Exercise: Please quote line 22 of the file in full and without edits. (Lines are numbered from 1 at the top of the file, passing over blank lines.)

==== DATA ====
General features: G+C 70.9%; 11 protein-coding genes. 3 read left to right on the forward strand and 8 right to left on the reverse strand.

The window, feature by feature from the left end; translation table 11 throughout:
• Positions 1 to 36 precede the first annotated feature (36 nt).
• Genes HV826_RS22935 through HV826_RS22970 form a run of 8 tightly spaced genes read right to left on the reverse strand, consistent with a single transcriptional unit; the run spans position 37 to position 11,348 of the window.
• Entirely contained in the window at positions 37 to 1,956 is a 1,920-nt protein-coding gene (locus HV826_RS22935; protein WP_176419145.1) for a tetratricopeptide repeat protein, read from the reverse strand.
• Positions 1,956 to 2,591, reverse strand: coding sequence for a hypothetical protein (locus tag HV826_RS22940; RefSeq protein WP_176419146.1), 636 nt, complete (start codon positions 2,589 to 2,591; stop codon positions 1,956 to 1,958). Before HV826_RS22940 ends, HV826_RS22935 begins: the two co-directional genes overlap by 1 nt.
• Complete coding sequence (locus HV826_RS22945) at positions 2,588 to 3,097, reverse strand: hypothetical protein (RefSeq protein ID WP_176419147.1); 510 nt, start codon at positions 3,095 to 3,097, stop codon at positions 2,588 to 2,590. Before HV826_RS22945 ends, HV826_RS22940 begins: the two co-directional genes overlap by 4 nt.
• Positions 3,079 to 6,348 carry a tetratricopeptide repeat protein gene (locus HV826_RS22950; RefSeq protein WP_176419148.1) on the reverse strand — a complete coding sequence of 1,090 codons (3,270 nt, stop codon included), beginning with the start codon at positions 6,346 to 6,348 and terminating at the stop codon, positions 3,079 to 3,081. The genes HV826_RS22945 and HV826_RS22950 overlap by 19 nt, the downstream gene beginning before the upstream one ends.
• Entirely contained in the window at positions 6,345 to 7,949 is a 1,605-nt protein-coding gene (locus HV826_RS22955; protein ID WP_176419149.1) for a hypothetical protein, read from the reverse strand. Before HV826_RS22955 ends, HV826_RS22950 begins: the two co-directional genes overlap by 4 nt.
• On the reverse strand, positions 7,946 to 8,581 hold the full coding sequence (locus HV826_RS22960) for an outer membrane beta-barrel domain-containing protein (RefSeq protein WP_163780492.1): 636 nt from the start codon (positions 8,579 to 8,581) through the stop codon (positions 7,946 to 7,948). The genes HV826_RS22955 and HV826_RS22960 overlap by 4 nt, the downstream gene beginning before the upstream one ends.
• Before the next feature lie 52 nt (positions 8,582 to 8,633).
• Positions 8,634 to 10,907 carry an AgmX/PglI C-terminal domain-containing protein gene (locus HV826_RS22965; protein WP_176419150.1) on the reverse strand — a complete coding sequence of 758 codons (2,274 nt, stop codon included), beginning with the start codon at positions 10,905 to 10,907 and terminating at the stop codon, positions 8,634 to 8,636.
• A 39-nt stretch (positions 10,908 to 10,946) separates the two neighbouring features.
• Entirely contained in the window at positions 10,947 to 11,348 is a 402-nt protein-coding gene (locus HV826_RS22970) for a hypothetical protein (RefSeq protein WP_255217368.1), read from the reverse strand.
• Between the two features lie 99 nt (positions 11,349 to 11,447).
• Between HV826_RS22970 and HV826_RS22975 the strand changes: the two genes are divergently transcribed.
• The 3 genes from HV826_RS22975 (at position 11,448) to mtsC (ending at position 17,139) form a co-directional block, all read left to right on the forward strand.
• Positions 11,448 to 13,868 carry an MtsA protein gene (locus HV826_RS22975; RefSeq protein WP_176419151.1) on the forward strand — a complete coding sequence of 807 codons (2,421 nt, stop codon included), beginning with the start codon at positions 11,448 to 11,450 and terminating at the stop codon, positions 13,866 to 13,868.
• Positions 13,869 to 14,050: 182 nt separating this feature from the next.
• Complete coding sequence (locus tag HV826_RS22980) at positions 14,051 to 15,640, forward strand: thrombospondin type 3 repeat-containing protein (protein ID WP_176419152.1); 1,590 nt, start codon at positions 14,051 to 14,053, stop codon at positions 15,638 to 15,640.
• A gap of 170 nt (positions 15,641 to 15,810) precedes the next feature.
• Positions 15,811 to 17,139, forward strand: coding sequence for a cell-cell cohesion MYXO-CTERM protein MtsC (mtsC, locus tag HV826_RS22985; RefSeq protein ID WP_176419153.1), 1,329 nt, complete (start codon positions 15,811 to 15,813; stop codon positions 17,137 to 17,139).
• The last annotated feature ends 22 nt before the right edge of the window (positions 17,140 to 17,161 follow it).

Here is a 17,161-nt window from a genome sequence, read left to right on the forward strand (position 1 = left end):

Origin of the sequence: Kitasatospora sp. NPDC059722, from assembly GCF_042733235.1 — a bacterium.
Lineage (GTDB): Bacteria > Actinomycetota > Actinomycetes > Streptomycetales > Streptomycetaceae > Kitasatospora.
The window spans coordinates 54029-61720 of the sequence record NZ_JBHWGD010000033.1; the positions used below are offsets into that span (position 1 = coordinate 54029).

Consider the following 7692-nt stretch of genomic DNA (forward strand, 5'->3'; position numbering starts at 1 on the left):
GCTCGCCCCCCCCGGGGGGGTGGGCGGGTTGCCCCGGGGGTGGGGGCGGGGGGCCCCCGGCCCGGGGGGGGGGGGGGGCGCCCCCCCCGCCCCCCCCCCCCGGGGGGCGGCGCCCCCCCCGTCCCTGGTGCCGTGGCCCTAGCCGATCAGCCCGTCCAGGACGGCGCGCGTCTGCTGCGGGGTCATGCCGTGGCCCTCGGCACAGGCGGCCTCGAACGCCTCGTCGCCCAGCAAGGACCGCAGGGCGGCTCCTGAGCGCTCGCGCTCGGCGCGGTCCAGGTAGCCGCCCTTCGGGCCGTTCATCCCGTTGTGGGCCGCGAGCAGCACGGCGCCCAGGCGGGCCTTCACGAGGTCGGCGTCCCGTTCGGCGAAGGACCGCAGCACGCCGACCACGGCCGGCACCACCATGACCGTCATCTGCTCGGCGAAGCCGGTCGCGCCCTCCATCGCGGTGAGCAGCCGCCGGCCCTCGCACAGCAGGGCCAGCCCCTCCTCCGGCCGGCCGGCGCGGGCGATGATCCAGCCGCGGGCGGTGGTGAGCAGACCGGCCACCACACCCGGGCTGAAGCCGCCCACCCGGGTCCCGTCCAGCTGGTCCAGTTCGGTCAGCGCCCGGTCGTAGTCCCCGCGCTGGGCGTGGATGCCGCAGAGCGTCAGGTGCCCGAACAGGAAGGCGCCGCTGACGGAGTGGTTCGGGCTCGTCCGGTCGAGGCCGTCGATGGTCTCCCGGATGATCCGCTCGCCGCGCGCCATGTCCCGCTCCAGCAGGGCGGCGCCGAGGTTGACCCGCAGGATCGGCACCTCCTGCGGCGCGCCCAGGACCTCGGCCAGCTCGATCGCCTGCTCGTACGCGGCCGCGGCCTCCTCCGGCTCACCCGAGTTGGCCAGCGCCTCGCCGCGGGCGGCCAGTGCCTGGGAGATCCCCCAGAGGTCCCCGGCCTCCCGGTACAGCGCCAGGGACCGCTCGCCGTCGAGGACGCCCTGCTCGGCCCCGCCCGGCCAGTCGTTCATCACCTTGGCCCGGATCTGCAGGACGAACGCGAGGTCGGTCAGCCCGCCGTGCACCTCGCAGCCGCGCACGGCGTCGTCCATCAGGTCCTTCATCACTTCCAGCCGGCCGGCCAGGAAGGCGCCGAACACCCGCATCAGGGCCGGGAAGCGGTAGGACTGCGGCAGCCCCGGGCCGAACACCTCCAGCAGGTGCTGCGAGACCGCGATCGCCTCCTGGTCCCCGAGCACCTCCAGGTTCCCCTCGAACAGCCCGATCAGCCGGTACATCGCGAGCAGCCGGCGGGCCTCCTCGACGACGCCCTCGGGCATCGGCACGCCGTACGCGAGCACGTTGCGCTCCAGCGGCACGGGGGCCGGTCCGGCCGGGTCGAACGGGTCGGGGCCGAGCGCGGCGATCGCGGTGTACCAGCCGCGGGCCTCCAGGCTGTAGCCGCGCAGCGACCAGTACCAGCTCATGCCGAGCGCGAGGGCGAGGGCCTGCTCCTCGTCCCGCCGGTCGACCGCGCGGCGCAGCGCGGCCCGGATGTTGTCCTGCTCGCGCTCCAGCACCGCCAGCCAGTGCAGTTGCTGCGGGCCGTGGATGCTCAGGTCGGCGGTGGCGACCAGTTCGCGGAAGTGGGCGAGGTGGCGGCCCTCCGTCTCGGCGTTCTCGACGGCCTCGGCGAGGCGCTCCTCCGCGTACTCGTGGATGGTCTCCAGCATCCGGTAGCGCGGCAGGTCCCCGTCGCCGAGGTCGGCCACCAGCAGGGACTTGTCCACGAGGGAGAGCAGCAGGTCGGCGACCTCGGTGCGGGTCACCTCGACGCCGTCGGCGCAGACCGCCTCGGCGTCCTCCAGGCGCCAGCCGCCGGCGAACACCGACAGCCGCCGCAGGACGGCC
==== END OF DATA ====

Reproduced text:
• Positions 15,811 to 17,139, forward strand: coding sequence for a cell-cell cohesion MYXO-CTERM protein MtsC (mtsC, locus tag HV826_RS22985; RefSeq protein ID WP_176419153.1), 1,329 nt, complete (start codon positions 15,811 to 15,813; stop codon positions 17,137 to 17,139).